Catch the Rabbit (shortstory, 1944) - 2/5 - The mining robot (DV-5) is in charge of six subordinate robots, but the squabbling field engineers can't figure out why the team lapses into a field march every time they're without human supervision. 20 pages ----- Dave is more complicated than Cutie and the engineers are even more stumped with seven times the number of robots violating the second law.

Liar! (shortstory, 1941) - 3/5 - The thought reading one-of-a-kind robot RB-34 is a whiz at mathematics but loves to read fiction, yet the robot is being uncooperative on the math problems but remains oddly congenial when it comes to the heart-to-heart. 18 pages ----- Breaking no laws but simply wanting to please the humans, RB-34 dangerously plays with confines of the first law.

Little Lost Robot (novelette, 1947) - 3/5 - When robot NS-10 of the Nester branch takes a "get lost" command too literally, robotists Susan Calvin and Peter Bogert must concoct elaborate tests to sniff out the rouge robot out of the sixty-three. 27 pages ----- Wishing to obey opposing commands, NS-10 confuses the duo but the couple prove to be too clever for the limitations of an amended set of laws.

Escape! (shortstory, 1945) - 3/5 - The U.S. Robots' competitor Consolidated Robots seeks assistance with the calculation for a hyper-atomic drive, something which crashed their "Super-Thinker" but are still hopeful of U.S. Robots' "Brain" and the two field engineers. 22 pages ----- The three laws are expanded from robotic bodies to the supercomputers which govern the success of each company.

Evidence (novelette, 1946) 4/5 - Francis Quinn has it in his mind that the district attorney and mayor-hopeful Stephen Byerley is a non-sleeping, non-eating, non-drinking, and non-violent robot and sets out to prove it to the entire electorate. 24 pages ----- Aiming to frame the man as a robot, Quinn proves that a polite robot is just as good as decent human.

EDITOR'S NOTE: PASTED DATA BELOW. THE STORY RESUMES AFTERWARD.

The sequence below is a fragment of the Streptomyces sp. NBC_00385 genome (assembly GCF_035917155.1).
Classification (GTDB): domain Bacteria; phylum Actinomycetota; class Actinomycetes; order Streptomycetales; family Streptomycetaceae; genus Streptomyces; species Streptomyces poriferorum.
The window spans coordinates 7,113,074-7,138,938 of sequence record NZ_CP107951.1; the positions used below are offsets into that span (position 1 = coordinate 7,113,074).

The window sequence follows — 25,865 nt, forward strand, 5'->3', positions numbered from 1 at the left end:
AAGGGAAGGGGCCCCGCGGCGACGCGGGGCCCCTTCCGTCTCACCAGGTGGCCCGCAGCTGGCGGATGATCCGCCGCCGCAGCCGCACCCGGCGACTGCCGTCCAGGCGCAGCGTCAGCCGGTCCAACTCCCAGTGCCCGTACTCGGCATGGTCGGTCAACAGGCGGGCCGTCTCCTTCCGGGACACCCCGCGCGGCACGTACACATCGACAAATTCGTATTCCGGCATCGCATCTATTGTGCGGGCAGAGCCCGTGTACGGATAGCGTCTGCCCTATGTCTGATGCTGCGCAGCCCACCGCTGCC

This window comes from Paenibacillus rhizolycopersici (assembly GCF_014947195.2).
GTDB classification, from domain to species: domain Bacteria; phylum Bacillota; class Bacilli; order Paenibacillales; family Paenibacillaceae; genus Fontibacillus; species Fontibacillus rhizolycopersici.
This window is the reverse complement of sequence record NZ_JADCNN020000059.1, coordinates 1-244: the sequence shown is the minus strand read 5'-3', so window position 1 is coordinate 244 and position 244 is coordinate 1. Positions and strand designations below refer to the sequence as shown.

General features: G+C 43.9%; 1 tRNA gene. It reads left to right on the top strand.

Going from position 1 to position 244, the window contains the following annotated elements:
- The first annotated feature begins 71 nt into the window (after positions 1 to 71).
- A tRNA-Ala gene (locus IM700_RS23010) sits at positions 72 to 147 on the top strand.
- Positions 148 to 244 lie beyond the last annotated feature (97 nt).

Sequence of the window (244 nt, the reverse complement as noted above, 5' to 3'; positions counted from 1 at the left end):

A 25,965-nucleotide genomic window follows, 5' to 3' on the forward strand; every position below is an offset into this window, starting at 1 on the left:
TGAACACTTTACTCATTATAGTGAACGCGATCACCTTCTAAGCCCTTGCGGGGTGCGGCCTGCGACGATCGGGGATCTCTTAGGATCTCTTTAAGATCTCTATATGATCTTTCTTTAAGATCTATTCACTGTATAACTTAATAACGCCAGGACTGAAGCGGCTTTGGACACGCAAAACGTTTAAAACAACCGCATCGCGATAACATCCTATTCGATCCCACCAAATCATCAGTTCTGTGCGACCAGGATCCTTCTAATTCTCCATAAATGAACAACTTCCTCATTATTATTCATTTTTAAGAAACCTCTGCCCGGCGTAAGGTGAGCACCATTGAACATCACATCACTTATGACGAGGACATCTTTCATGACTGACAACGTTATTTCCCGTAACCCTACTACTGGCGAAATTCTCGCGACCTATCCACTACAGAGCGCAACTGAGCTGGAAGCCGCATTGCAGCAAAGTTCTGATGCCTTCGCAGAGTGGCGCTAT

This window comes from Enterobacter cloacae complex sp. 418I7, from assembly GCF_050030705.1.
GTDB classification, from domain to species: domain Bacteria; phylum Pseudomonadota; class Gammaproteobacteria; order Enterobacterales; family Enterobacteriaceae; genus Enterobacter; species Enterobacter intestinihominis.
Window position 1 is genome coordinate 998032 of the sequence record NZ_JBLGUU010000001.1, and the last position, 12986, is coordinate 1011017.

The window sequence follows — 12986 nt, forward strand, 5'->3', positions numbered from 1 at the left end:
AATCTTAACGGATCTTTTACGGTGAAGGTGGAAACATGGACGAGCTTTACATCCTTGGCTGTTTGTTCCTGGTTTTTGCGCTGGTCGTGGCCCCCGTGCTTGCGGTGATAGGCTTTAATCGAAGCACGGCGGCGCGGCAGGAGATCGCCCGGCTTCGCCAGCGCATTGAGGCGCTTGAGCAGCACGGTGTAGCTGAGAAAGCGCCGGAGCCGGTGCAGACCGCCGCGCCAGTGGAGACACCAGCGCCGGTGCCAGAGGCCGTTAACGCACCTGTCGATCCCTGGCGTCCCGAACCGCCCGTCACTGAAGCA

The Evitable Conflict (novelette, 1950) - 3/5 - Discrepancies in production in the solar system and within the world's four super nations are denied by the same nations' Machines, but Susan and Stephen think the ignored errors are part of something bigger. 24 pages ----- The mega-minds' seemingly secret scheming raises questions which only thorough investigation of the laws and data can cover.


Some of these stories are perfect with clear inventiveness, purpose, execution, and conclusion. But scattered through the collection are a few stories which are afterthoughts, additions based on a simple idea without the reflective complexity that the others are embedded with. The thread binding the stories (that umbrella story of interviewing Susan Calvin) is superficial at best, with a hearty introduction and paragraph or two between dedicated to the stories' suturing.